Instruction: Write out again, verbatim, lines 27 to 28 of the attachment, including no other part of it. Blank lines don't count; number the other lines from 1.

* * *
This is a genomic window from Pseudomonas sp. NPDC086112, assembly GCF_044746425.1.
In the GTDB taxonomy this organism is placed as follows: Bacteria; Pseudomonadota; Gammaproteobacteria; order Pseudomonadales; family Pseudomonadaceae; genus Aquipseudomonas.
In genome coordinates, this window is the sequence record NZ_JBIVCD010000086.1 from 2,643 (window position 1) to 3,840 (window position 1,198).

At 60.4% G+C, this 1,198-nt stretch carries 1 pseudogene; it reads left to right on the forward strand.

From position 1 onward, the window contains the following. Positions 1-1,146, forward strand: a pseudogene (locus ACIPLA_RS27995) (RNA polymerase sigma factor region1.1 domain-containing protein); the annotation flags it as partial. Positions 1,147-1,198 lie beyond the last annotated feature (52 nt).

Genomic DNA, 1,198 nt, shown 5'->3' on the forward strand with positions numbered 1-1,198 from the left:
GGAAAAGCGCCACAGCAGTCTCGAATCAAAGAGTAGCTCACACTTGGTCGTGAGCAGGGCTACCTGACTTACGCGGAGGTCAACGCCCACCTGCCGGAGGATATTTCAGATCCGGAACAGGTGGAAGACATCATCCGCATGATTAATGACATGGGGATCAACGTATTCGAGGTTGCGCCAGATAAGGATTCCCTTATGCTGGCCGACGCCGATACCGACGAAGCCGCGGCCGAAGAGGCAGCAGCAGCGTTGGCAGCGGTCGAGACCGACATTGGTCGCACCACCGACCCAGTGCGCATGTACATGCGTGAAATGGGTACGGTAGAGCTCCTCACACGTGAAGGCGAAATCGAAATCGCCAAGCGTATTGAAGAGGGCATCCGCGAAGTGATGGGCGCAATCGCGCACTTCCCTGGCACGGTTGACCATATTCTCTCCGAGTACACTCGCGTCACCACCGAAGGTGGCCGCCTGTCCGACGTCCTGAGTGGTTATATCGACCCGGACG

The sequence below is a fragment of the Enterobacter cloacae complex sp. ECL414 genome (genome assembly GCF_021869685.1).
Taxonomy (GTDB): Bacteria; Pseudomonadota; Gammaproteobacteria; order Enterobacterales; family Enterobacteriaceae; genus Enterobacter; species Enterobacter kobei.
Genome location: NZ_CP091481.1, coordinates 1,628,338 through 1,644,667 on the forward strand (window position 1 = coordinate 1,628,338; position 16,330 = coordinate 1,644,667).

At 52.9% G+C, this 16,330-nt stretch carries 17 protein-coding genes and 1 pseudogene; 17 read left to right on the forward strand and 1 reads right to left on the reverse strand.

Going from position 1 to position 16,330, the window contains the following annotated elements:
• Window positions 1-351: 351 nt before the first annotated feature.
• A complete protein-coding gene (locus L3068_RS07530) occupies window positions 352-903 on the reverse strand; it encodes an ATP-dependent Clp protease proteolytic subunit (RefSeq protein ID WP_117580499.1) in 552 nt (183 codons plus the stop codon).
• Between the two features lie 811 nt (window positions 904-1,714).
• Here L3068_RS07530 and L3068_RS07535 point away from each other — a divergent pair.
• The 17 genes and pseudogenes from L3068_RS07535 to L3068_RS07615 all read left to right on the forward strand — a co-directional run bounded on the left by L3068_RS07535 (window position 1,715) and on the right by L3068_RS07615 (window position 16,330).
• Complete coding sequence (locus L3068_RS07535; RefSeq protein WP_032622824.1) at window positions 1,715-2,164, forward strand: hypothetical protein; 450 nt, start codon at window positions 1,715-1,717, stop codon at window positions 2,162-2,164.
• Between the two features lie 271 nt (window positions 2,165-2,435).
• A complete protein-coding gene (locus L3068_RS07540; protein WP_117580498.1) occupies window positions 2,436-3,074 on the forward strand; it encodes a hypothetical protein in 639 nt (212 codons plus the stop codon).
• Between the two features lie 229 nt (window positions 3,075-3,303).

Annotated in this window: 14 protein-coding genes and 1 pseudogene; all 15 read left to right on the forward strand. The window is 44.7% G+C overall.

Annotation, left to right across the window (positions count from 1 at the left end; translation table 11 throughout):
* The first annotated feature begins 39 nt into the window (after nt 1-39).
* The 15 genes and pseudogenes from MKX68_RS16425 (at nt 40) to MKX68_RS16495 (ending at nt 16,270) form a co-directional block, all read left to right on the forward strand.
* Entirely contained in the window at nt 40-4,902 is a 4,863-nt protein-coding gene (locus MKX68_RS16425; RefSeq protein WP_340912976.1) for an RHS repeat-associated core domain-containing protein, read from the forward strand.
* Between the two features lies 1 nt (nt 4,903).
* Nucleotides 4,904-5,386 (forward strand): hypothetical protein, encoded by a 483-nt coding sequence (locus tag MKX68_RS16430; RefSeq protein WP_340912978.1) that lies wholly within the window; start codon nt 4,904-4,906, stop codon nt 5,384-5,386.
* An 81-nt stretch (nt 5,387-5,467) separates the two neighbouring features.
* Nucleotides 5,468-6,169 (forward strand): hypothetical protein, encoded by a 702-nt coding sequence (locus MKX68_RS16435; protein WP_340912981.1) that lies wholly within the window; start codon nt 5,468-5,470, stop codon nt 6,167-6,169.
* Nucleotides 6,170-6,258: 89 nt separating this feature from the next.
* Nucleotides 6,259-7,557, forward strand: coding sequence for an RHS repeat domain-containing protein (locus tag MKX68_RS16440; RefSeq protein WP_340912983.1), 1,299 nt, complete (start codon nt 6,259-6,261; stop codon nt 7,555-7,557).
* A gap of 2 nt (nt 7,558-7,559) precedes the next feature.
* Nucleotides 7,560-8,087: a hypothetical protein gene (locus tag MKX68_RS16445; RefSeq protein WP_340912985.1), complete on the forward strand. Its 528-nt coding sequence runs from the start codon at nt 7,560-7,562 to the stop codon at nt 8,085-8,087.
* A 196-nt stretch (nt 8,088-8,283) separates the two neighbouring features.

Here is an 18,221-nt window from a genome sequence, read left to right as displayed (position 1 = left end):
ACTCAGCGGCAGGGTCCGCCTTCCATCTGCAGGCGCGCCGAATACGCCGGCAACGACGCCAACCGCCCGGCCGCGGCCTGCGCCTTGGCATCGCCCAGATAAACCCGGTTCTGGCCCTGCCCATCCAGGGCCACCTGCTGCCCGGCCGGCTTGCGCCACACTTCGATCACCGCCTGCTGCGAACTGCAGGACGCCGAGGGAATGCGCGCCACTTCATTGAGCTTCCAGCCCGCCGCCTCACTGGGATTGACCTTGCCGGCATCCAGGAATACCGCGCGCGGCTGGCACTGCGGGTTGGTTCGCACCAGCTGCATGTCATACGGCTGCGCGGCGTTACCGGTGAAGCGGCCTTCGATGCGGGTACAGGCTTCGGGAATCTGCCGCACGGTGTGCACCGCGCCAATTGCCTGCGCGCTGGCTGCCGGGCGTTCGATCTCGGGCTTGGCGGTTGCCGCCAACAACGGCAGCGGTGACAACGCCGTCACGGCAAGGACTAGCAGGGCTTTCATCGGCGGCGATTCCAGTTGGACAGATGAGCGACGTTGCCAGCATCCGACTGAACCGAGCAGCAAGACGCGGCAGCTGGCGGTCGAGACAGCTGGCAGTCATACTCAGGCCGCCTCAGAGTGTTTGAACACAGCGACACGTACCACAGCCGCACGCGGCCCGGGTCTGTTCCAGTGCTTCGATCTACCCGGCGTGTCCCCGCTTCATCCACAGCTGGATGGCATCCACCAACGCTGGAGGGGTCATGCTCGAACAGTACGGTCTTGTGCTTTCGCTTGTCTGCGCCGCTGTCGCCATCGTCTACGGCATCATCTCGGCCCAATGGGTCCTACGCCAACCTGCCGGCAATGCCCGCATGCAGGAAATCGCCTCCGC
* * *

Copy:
* Between the two features lies 1 nt (nt 4,903).
* Nucleotides 4,904-5,386 (forward strand): hypothetical protein, encoded by a 483-nt coding sequence (locus tag MKX68_RS16430; RefSeq protein WP_340912978.1) that lies wholly within the window; start codon nt 4,904-4,906, stop codon nt 5,384-5,386.